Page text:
We followed our guide, Bill, out to the road and then around the bend and over the creek, turning into nothing more than a path, which lead past a large, old dilapidated house up to a barn. From there we all went in Bill's truck through a hayfield to a stand of trees. There was the old cemetery, completely overgrown with large trees, high grass and numerous vines.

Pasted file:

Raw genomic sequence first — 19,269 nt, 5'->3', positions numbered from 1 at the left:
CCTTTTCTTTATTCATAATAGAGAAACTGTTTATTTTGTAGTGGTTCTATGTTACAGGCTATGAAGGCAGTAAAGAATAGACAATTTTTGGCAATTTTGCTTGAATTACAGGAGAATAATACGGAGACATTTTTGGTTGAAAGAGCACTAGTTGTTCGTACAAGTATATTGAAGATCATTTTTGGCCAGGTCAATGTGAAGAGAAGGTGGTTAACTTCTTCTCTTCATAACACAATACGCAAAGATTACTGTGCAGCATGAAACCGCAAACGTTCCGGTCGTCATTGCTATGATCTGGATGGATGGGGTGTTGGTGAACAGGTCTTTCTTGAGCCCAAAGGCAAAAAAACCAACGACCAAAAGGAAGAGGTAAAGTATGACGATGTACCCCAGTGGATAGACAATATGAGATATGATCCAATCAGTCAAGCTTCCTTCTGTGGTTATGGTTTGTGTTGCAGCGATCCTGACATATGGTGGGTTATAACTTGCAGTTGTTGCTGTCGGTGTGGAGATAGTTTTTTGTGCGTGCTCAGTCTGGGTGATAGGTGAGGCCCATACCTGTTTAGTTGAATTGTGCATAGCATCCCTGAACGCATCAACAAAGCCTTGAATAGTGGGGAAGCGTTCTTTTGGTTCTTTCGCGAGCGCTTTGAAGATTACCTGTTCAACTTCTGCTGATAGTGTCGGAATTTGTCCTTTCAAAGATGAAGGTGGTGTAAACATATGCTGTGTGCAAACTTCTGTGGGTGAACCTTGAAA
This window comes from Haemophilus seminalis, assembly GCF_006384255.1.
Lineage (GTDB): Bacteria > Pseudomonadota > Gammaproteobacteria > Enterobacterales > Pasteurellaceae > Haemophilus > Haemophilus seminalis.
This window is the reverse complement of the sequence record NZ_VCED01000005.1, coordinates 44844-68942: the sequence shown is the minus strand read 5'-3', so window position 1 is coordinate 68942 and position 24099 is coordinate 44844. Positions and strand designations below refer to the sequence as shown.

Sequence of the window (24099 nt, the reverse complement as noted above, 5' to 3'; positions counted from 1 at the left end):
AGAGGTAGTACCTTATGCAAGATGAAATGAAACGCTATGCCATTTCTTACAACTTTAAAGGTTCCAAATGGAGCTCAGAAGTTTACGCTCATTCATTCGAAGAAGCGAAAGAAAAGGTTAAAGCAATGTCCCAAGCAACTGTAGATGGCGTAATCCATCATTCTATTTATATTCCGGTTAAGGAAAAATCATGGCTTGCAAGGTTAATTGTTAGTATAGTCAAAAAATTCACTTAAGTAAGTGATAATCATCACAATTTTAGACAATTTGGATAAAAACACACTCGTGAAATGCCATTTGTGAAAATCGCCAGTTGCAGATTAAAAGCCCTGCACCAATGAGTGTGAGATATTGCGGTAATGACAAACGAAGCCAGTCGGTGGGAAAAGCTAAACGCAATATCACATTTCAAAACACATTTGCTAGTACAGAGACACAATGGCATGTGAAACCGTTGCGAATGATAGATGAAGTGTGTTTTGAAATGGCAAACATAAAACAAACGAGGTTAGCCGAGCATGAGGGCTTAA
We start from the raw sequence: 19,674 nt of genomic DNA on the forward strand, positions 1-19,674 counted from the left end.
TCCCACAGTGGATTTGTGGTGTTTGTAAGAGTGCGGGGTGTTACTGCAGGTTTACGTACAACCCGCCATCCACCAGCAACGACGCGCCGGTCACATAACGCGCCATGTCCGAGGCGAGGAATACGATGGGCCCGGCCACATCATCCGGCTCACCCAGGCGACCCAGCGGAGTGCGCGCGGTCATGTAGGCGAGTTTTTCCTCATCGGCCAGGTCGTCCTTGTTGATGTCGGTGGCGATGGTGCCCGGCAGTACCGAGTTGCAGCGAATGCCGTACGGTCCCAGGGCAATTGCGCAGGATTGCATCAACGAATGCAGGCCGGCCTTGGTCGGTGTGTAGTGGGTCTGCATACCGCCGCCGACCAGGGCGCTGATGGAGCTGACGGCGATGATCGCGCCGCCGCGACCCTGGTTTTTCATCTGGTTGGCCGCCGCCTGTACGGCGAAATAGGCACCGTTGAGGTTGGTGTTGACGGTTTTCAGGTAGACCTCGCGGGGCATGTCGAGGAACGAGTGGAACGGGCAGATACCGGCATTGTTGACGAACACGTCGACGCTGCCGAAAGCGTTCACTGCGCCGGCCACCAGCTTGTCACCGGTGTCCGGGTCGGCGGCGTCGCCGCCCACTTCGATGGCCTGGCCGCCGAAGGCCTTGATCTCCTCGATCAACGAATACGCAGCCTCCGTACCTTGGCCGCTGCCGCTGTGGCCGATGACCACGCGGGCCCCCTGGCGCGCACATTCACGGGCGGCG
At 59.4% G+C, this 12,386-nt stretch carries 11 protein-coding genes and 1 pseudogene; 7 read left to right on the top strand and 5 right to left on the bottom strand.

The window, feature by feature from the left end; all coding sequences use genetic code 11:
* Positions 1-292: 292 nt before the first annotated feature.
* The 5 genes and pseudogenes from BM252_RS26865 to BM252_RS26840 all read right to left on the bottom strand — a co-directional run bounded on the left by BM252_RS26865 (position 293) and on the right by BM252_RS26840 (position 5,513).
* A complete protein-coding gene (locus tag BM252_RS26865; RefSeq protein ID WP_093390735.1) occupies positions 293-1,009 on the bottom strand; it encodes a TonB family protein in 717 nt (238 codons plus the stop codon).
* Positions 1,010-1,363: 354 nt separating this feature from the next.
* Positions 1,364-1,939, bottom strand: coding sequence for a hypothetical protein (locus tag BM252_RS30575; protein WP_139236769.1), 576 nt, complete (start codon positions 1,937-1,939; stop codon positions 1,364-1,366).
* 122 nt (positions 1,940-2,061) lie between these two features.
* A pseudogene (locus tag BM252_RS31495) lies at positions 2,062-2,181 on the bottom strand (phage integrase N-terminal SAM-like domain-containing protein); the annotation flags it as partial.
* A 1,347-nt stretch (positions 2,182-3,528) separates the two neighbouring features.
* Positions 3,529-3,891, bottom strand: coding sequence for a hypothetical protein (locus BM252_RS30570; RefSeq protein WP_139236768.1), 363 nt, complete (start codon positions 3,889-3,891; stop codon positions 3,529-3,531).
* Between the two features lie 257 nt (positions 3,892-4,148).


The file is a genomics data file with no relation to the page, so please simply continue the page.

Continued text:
The three of us, Bill, Gene and myself started looking around. There were numerous field stones and obvious headstone but most were unreadable. We found two large well preserved stones for two Grow girls and a small double stone that was for twins, also Grow's. Then Gene found one that was from a different type of stone, more white, not granite like the others, and with some legible letters, the most prominent being a "P" and then what he thought was a "U". He called me over and we tried to make out more but couldn't really. I took a couple pictures, but didn't really think it was what we were looking for. We explored around a little longer and then decided we should try and hook up with the tour again. Bill took us to where the Moravian cemetery was but we didn't see any of the group so we proceeded to the Wilmore Christian Church. This Church had been moved from it's original site by the Moravian cemetery to Wilmore, a small village a little west.  Supposedly original timber from the Moravian church was used in the building of this new church. Others say the whole church was moved. It's a small white church, very picturesque. When we pulled in there was no sign of the tour. I asked a lady working in the church yard if a group had been by and she said no, she hadn't heard anything about it. We talked a few minutes and were getting ready to leave when, yes you guessed it, the group arrived. After the tour guide, Ken, explained our mission she was more than happy to open the Church for us. As we walked in the feeling was amazing. Here our ancestors of two, three even four generations ago had worshipped. In the front of the church behind the alter, hung a beautiful picture of Christ. Gene and I sat in the front pew. At this point Gene related a story to me. He remembers this from when he was about seven or eight years old. His father had his own ideas of worshipping God. He did not feel that one had to go to a building to worship. He felt an individual worshipped by the way he lived his life. Eugene was having some plaster work done on the home they had recently purchased about a month or so ago. He became involved in a debate of sorts with the plasterer regarding his views of worship. Finally the plasterer said ok, if you're right then ask God to give you a sign. Eugene agreed. That night he did ask God for a sign. The next morning, the doorbell rang. When Eugene answered it, it was the real estate agent who had sold him the house over a month ago. She was bringing a housewarming gift. The gift was a picture of Christ. To Eugene, it was his sign from God. This picture hung in Eugene Arnspiger's home until his death. His mother still has the picture. The picture that Eugene received is the exact picture hanging in the church in Wilmore, Kentucky in the church of his ancestors… We saw this church and picture not more than one hour after Gene and I had looked at the old headstone.